Behaviours of entire generations such as that of the baby boomers and the millienials and their influence on the economy has been a matter of interest for policy makers. But now, it seems like policy makers are delving deeper on this subject. Christopher Severen at the Federal Reserve Bank of Philadelphia has analysed the behaviour of people born in 1964 when it comes to car ownership and usage, which is distinctly different (averse) from the generation preceeding or following them. Severen attributes this aversion to the oil price spike in 1979, a time when these people would be coming of age and learning to drive.
The economists analyzed millions of government survey responses from the 1960s through the 2010s and found it wasn’t just the Iran oil crisis. Gas prices left scars whenever and wherever they spiked throughout that period.
If inflation-adjusted gas prices doubled while someone was learning to drive, they found, that person would be less likely to drive to work later on, and would drive an average of 900 to 1,100 fewer miles each year as adults. They are also less likely to own gas-guzzling light trucks and more likely to take public transit.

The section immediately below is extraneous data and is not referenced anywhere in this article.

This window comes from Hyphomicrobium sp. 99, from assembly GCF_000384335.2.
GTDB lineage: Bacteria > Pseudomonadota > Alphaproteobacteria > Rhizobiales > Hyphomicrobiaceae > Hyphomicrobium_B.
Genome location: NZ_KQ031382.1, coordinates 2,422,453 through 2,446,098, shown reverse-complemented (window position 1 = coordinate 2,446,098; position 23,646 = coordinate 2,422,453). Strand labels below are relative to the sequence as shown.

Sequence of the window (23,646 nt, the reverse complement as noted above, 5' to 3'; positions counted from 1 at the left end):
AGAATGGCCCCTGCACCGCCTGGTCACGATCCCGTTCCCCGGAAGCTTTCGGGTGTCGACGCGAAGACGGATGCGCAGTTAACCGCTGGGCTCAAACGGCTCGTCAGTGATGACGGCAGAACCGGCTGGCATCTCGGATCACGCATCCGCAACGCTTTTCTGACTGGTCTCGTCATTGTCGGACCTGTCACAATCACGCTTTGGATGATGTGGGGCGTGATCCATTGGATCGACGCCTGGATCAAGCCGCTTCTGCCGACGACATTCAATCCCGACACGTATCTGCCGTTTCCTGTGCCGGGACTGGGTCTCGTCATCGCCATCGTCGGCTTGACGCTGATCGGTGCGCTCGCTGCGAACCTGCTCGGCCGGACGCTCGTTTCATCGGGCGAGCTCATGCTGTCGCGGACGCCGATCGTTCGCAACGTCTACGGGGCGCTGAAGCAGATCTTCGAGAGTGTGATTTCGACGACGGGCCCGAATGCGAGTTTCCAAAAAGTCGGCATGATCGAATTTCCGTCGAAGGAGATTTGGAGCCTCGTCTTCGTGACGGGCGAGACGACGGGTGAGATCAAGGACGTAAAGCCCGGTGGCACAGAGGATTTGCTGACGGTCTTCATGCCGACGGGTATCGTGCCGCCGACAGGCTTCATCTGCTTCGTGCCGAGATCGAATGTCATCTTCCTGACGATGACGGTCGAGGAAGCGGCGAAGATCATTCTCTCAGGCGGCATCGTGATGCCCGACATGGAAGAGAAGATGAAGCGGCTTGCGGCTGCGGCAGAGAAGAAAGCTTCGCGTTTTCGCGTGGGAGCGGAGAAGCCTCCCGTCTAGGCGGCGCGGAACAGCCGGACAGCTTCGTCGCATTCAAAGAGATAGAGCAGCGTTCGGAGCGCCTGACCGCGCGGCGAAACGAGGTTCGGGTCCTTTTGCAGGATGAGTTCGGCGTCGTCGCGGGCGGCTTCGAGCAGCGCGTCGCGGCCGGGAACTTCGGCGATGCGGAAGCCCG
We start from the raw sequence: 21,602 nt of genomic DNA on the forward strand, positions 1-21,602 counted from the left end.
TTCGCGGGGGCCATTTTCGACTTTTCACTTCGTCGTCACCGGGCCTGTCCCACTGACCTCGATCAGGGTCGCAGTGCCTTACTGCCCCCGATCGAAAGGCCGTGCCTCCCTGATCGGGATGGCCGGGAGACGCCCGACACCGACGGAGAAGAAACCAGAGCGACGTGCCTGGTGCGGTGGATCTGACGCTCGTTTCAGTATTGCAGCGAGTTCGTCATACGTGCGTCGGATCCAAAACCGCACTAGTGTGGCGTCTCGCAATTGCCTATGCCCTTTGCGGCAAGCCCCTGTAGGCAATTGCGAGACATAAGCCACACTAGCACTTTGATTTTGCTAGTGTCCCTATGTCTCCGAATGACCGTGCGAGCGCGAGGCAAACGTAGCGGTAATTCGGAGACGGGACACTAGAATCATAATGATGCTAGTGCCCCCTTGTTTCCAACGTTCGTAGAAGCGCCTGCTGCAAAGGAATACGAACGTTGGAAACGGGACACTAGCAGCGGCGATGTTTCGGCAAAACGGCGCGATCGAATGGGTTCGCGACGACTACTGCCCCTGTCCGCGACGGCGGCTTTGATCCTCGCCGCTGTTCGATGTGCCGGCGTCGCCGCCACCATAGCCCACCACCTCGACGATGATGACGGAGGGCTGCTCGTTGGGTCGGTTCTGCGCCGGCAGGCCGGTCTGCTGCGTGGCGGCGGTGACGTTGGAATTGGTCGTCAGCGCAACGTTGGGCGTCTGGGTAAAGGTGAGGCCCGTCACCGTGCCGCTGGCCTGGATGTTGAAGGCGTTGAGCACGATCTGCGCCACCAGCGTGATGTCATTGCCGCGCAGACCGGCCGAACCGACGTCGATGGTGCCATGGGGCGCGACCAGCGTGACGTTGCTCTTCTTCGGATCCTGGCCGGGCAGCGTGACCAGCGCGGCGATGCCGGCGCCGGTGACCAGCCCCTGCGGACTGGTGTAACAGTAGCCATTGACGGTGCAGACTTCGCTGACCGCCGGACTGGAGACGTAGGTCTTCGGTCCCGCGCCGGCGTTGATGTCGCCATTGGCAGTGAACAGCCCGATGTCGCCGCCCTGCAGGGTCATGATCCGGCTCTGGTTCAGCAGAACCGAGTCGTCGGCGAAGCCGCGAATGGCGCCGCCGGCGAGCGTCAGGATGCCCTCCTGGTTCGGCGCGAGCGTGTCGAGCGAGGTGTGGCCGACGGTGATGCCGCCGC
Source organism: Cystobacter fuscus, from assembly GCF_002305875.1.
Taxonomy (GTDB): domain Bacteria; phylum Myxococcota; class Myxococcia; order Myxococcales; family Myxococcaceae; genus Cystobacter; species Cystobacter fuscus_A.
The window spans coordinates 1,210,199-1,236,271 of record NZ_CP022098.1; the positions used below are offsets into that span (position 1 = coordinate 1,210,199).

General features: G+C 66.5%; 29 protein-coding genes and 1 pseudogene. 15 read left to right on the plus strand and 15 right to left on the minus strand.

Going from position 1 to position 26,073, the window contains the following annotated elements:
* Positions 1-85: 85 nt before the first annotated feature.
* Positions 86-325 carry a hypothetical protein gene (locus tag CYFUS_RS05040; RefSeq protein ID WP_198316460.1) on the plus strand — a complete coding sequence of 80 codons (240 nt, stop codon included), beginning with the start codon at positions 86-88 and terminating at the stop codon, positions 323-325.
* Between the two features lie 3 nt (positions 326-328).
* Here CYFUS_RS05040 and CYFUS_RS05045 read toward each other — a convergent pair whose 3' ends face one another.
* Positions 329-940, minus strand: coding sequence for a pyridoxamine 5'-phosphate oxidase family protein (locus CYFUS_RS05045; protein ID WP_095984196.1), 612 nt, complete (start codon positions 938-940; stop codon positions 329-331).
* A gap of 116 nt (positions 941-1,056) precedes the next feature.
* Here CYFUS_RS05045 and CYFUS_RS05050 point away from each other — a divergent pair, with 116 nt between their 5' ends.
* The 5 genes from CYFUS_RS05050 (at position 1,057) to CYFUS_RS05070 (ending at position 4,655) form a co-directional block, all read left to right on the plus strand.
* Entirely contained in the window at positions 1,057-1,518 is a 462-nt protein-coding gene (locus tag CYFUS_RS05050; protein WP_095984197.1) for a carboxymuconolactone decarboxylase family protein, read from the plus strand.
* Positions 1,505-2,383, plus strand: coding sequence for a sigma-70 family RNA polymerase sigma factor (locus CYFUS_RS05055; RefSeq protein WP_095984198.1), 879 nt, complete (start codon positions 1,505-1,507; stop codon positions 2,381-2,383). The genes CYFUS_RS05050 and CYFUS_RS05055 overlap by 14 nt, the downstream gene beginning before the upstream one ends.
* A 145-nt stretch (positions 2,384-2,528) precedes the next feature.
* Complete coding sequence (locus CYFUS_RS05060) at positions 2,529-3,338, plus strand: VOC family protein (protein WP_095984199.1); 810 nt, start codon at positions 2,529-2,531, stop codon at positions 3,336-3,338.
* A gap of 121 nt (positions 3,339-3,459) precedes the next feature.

“We find that pretty surprising,” Severen said. “In the U.S. most people drive to work and not much has budged that over the past few decades.”
Drivers are only vulnerable to this level of scarring during that narrow slice of their teenage years when they’re just learning to drive. When prices jump, scars don’t appear in folks who were younger than 15 or older than 18. In some analyses, the researchers shifted the window to fit each state’s driving-age requirements.
“You develop a particular taste for driving from this formative window of when you’re roughly 15 to 18, and that’s influenced by gas-price volatility during that period,” Severen said. “People who experience these large shocks have a lower taste for driving.”

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